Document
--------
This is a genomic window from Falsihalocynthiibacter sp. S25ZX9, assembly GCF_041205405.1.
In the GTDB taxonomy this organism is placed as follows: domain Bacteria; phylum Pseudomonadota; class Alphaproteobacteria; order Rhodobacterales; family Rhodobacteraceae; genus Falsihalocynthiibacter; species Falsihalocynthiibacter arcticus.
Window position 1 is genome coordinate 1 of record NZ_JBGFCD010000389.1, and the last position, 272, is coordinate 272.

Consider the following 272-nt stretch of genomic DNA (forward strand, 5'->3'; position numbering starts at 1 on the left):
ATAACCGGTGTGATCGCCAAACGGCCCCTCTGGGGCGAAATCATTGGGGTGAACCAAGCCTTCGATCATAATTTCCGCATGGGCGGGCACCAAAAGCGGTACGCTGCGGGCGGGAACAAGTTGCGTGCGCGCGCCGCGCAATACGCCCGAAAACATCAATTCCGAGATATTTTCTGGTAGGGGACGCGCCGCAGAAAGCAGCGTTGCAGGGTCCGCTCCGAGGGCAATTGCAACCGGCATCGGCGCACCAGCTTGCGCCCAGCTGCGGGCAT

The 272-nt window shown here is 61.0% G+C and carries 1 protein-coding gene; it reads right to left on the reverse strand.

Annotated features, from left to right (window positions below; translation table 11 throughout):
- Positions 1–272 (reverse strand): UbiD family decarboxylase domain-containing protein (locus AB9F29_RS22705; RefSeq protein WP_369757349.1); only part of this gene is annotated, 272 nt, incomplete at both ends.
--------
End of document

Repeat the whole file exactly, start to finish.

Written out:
This is a genomic window from Falsihalocynthiibacter sp. S25ZX9, assembly GCF_041205405.1.
In the GTDB taxonomy this organism is placed as follows: domain Bacteria; phylum Pseudomonadota; class Alphaproteobacteria; order Rhodobacterales; family Rhodobacteraceae; genus Falsihalocynthiibacter; species Falsihalocynthiibacter arcticus.
Window position 1 is genome coordinate 1 of record NZ_JBGFCD010000389.1, and the last position, 272, is coordinate 272.

Consider the following 272-nt stretch of genomic DNA (forward strand, 5'->3'; position numbering starts at 1 on the left):
ATAACCGGTGTGATCGCCAAACGGCCCCTCTGGGGCGAAATCATTGGGGTGAACCAAGCCTTCGATCATAATTTCCGCATGGGCGGGCACCAAAAGCGGTACGCTGCGGGCGGGAACAAGTTGCGTGCGCGCGCCGCGCAATACGCCCGAAAACATCAATTCCGAGATATTTTCTGGTAGGGGACGCGCCGCAGAAAGCAGCGTTGCAGGGTCCGCTCCGAGGGCAATTGCAACCGGCATCGGCGCACCAGCTTGCGCCCAGCTGCGGGCAT

The 272-nt window shown here is 61.0% G+C and carries 1 protein-coding gene; it reads right to left on the reverse strand.

Annotated features, from left to right (window positions below; translation table 11 throughout):
- Positions 1–272 (reverse strand): UbiD family decarboxylase domain-containing protein (locus AB9F29_RS22705; RefSeq protein WP_369757349.1); only part of this gene is annotated, 272 nt, incomplete at both ends.